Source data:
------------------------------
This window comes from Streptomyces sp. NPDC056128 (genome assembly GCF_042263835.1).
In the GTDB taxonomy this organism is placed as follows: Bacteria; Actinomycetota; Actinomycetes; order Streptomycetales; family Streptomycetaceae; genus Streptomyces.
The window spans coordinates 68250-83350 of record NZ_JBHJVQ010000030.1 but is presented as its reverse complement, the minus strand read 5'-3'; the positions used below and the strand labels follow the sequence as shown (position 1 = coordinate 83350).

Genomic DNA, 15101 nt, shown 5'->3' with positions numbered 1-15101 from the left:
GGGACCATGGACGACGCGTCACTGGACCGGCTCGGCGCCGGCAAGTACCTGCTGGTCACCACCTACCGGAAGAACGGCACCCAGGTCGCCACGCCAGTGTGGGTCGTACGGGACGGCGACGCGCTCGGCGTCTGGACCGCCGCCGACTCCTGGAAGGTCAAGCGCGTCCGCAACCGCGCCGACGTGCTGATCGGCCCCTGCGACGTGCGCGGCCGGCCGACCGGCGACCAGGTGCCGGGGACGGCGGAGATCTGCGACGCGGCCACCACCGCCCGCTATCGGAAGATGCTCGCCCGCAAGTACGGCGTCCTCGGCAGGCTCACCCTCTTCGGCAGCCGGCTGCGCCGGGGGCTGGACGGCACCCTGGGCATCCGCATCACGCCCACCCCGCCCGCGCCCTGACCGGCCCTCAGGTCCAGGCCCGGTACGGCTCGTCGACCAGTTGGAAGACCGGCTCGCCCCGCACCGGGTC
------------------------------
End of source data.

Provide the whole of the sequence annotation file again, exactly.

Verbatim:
This window comes from Streptomyces sp. NPDC056128 (genome assembly GCF_042263835.1).
In the GTDB taxonomy this organism is placed as follows: Bacteria; Actinomycetota; Actinomycetes; order Streptomycetales; family Streptomycetaceae; genus Streptomyces.
The window spans coordinates 68250-83350 of record NZ_JBHJVQ010000030.1 but is presented as its reverse complement, the minus strand read 5'-3'; the positions used below and the strand labels follow the sequence as shown (position 1 = coordinate 83350).

Genomic DNA, 15101 nt, shown 5'->3' with positions numbered 1-15101 from the left:
GGGACCATGGACGACGCGTCACTGGACCGGCTCGGCGCCGGCAAGTACCTGCTGGTCACCACCTACCGGAAGAACGGCACCCAGGTCGCCACGCCAGTGTGGGTCGTACGGGACGGCGACGCGCTCGGCGTCTGGACCGCCGCCGACTCCTGGAAGGTCAAGCGCGTCCGCAACCGCGCCGACGTGCTGATCGGCCCCTGCGACGTGCGCGGCCGGCCGACCGGCGACCAGGTGCCGGGGACGGCGGAGATCTGCGACGCGGCCACCACCGCCCGCTATCGGAAGATGCTCGCCCGCAAGTACGGCGTCCTCGGCAGGCTCACCCTCTTCGGCAGCCGGCTGCGCCGGGGGCTGGACGGCACCCTGGGCATCCGCATCACGCCCACCCCGCCCGCGCCCTGACCGGCCCTCAGGTCCAGGCCCGGTACGGCTCGTCGACCAGTTGGAAGACCGGCTCGCCCCGCACCGGGTC